Now imagine a crumbling manor house set in acres of land, a tiny pocket of nature tucked away in a sea of concrete. This is Harkaway Hall, or what's left of it. Dubbed the 'Lost Lands', the estate has become a tourist destination, and is maintained by a small army of bods, humanoid robots with shaggy purple hair and Manga eyes.
Enter Paftoo. Paftoo is a bod, but he is not quite like the other bods. During the day he collects the poop dropped by the animals that roam the Lost Lands, but at night, while the other bods switch off, Paftoo dreams. He dreams of lifeform 3's galloping across the fields. He dreams of himself riding a lifeform 3.
That is the mystery underlying the story. How and why has this one bod become so different? And why would it dream of horses? Deeper still, though, is a darker theme about intelligence and self-awareness, aspirations and freedom. Paftoo is not human, yet he is not just a machine either, and in his journey we can see a reflection of ourselves. That is what makes this story so utterly wonderful.
For those interested in such things, Lifeform 3 is technically science fiction, but as far as I'm concerned it's science fiction literature.
Did some of you cringe? Did your eyes glaze over?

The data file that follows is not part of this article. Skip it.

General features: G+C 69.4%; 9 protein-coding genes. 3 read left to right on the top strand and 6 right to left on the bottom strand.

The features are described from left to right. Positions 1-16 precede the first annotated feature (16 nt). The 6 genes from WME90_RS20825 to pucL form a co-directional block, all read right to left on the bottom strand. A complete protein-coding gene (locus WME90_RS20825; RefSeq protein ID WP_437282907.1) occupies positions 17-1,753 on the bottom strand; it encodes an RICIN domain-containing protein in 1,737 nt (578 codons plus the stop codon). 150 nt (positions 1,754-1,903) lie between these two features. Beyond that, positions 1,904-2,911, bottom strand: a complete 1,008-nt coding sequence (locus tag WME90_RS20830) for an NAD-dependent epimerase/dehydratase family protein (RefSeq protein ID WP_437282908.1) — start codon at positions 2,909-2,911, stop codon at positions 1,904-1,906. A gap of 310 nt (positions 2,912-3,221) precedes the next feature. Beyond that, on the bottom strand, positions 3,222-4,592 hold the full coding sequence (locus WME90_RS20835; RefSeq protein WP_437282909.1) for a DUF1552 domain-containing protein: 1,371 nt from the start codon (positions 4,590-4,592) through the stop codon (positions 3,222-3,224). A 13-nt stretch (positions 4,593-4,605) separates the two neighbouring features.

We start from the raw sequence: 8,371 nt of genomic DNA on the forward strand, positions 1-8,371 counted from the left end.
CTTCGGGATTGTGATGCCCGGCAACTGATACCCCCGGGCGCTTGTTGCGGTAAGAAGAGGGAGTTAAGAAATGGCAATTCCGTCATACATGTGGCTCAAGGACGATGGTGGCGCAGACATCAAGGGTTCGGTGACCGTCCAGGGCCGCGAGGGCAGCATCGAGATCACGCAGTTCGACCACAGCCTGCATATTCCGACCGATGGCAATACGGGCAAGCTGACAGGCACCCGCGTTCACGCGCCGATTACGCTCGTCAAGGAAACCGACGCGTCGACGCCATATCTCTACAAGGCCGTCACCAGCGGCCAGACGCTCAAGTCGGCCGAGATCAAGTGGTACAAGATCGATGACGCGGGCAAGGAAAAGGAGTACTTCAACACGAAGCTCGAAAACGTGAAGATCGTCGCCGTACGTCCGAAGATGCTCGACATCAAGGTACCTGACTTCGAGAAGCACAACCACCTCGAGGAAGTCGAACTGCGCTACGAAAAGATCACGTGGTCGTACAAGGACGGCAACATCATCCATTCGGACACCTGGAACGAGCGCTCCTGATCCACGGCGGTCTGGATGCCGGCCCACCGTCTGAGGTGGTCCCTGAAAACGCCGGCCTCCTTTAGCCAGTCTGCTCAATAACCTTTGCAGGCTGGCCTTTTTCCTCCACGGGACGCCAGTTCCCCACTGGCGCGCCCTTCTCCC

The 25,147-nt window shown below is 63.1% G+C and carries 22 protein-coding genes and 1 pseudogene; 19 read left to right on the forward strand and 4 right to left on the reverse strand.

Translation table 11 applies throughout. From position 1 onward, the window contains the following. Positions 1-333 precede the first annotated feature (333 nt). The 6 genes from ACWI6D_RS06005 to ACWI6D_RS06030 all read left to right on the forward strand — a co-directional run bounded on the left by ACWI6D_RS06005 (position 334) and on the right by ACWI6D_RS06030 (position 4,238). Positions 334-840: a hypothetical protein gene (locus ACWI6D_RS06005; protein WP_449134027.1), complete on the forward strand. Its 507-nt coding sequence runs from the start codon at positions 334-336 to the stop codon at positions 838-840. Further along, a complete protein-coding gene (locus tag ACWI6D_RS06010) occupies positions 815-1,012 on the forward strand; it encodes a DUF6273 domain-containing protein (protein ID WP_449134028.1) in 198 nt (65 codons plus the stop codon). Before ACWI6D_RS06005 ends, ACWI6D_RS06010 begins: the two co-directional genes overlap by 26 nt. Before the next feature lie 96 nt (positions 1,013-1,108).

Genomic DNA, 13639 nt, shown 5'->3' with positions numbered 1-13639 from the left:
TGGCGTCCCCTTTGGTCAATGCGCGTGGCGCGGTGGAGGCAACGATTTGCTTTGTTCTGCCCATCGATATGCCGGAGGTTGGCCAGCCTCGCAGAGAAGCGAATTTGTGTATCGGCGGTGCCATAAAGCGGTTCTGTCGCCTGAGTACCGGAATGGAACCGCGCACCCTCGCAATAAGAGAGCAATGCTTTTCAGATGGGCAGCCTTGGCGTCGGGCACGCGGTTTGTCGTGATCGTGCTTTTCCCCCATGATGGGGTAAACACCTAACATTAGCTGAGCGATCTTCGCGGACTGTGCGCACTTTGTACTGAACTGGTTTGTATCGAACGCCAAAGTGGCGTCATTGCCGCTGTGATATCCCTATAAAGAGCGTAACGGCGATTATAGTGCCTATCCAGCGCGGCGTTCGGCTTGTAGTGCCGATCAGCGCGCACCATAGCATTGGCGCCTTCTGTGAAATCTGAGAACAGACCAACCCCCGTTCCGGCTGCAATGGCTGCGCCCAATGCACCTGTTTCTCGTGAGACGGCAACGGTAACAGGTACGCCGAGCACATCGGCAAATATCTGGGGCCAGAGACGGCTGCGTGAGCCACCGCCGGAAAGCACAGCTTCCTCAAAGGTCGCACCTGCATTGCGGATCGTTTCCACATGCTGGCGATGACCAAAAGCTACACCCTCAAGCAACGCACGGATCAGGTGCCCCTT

Please don't be put off by the 'L' word. Lifeform 3 is not arty farty. It doesn't use obscure vocabulary just for the sake of it. It doesn't bore you to tears with pages of flowery descriptions, and it does not go round in circles contemplating its own navel!
Lifeform 3 is science fiction literature because it tells the perfect story. Nothing is missing. Nothing is superfluous. Everything fits, and flows as if it could not possibly be any different. Yet despite that, it's not predictable.
As a writer who reads a hell of a lot, I often find myself re-writing sentences in my head as I read them, or mentally questioning some part of the plot or characterization. It goes with the territory. With Lifeform 3, however, there was not a single moment when I stopped to re-read a sentence or passage because it had jarred me out of the story. Didn't happen, not even once. That is the sign of a truly good story.
So... Would I recommend Lifeform 3 to you? You bet I would! Using my own, personal star rating system, Lifeform 3 gets 11/10, and joins a select list of novels that I think will still be wowing readers in a hundred years' time. That, by the way, is another thing it has in common with real literature - it lasts.
Most recent customer reviews
This is a quite, beautiful story about a sentient machine that tries to break free of what it was made to be to become something more.Read more